Prime Minister Binali Yıldırım on April 24 blasted a call by the Monitoring Committee of the Council of Europe Parliamentary Assembly (PACE) for the postponement of Turkey’s upcoming early elections on June 24.
“The Parliamentary Assembly should mind its own business. It is not up them to say who will hold elections and when. Turkey has held hundreds of elections with turnouts not below 85 percent,” Yıldırım told reporters in Madrid during a joint press conference with Spanish Prime Minister Mariano Rajoy.
PACE on April 24 called on Turkey to “postpone” the June 24 snap elections, citing the ongoing state of emergency in the country.
“On the same day the elections were announced, the [Turkish] parliament approved the 7th extension of the state of emergency put in place after the failed July 2016 coup. Echoing the Venice Commission concerns, the committee reiterates that it is impossible to hold genuinely democratic elections under the state of emergency and ongoing security operations in southeast Turkey,” the committee said in a meeting in Strasbourg.
One of the main factors compromising the legitimacy of the elections is the space for democratic debate being “narrowed” down with the state of emergency, the committee stated.
“The state of emergency has, since July 2016, led to disproportional measures and unacceptable restrictions on fundamental freedoms – in particular freedom of expression, the media, and assembly. It has negatively and disproportionally affected oppositional and critical voices, as highlighted by the Assembly in its Resolution 2156 (2017). The committee regrets that no progress has been achieved since then,” the committee said.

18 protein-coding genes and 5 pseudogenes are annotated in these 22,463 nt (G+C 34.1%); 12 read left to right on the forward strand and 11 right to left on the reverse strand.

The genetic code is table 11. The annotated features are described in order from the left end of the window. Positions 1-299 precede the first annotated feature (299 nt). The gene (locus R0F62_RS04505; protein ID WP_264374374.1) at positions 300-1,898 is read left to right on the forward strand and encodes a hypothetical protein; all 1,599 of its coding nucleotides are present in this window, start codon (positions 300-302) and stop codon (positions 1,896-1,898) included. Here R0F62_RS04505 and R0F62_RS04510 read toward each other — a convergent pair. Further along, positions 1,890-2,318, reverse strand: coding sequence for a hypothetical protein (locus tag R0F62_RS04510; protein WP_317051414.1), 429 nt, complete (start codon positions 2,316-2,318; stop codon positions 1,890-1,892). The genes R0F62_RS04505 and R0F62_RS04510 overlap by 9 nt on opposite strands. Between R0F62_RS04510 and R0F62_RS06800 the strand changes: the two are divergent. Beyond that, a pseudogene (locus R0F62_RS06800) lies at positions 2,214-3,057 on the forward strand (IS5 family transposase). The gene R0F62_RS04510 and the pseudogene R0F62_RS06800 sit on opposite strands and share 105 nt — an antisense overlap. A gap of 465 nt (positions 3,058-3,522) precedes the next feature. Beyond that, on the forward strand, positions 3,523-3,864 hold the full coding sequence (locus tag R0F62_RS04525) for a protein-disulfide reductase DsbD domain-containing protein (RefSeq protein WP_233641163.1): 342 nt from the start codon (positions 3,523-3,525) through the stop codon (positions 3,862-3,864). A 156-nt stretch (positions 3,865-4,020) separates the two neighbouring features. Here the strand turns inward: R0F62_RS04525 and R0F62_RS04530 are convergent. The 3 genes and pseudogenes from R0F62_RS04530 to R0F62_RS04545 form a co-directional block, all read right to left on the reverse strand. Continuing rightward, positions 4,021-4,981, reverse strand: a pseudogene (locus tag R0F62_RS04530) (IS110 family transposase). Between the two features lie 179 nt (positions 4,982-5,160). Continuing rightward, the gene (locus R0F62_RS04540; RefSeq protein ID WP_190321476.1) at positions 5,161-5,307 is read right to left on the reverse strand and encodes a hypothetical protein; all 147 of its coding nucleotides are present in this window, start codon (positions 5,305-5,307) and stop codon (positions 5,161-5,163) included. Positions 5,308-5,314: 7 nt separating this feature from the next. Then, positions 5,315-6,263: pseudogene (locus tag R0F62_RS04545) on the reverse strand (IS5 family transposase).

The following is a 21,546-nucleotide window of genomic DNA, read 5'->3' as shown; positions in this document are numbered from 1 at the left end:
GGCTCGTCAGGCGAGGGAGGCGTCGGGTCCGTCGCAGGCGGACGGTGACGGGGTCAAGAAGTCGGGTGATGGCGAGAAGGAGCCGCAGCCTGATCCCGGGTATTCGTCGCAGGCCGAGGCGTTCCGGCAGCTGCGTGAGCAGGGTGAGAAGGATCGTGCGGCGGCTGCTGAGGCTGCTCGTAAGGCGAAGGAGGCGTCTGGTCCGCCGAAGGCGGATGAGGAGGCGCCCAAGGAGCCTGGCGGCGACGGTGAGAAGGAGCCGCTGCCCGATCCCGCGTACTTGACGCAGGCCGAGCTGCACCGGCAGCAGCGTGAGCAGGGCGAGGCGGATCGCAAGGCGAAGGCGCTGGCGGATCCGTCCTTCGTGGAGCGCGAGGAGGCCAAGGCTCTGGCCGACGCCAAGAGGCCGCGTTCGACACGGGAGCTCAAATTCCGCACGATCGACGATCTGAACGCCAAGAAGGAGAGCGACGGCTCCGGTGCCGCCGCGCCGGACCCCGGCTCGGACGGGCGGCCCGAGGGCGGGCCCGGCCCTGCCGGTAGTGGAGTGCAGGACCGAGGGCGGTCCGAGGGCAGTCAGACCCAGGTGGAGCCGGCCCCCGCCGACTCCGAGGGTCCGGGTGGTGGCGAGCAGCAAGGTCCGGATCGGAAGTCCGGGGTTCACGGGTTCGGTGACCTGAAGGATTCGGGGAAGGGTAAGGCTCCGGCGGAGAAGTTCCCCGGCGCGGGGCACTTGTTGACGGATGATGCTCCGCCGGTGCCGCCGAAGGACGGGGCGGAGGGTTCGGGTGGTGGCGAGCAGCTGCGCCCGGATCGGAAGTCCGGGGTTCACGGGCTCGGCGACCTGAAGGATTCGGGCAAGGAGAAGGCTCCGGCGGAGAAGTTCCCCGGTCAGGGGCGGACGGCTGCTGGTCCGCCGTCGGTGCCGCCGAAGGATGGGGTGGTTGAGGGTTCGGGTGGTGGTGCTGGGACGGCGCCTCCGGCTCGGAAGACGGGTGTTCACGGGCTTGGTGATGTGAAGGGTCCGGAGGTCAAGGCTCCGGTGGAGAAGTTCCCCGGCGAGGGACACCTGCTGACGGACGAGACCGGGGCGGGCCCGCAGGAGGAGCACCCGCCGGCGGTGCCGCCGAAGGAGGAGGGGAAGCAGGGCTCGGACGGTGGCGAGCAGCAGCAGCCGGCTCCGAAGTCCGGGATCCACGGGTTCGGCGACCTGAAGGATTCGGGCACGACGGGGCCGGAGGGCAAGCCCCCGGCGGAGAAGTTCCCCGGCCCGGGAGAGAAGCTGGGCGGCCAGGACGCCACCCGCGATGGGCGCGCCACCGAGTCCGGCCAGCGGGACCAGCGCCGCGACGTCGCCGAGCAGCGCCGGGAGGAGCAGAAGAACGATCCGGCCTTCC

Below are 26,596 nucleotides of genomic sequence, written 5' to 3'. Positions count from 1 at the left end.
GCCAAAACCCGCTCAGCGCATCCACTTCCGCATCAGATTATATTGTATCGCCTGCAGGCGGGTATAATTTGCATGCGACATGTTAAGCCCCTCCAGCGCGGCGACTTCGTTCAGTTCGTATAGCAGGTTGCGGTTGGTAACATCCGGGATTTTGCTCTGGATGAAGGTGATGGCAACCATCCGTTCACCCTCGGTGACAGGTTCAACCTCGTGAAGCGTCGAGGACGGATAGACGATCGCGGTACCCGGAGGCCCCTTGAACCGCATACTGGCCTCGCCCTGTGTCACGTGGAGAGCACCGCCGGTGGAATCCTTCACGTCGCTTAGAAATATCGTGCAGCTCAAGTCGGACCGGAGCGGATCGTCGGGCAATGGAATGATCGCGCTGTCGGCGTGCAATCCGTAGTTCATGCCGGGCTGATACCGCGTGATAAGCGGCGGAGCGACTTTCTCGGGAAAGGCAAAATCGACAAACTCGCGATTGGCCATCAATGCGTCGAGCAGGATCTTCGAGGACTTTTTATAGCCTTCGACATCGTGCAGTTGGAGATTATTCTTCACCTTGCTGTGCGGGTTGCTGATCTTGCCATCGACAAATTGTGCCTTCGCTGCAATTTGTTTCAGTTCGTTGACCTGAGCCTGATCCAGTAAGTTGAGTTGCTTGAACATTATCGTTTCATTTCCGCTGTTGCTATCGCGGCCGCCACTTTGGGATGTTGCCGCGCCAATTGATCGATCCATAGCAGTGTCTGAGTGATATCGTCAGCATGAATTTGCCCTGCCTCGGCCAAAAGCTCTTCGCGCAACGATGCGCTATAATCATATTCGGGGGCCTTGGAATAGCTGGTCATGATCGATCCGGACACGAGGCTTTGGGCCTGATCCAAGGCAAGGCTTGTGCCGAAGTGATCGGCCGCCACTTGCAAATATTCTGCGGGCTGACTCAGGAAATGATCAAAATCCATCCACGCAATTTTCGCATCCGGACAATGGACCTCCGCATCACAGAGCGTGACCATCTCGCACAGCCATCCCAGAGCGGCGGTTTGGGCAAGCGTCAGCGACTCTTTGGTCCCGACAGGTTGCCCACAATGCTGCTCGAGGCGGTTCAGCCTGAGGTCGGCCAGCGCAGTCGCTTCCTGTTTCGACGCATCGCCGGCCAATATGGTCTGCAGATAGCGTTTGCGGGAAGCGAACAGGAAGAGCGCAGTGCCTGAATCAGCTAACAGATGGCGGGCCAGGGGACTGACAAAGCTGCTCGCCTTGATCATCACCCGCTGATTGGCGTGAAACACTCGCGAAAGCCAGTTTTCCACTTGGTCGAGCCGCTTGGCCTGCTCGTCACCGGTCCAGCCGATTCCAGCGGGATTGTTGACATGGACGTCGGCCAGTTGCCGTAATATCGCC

“A significant number of parliamentarians from the opposition (10), journalists (about 150) and human rights defenders remain in detention, while many other face legal cases on terror-related charges. Many NGOs have been closed down. Numerous media have also been closed down or bought up by pro-government businessmen,” it added.
According to the committee, Turkey’s new electoral system, revised in March, also raised questions about “fair and free elections.”
“Several provisions of the new electoral system raise serious questions about election security and transparency and possible interference of the executive in the election administration. The committee is notably worried by the possible presence of police forces in polling stations, which could have a deterrent effect on voters. It is also concerned that the decision to accept non-stamped ballot papers invalidates the use of stamped ballot papers as a major security measure,” the committee said.
“All these factors combined seriously challenge the democratic nature of the elections. The committee thus recommends that the Turkish authorities postpone the elections,” it added.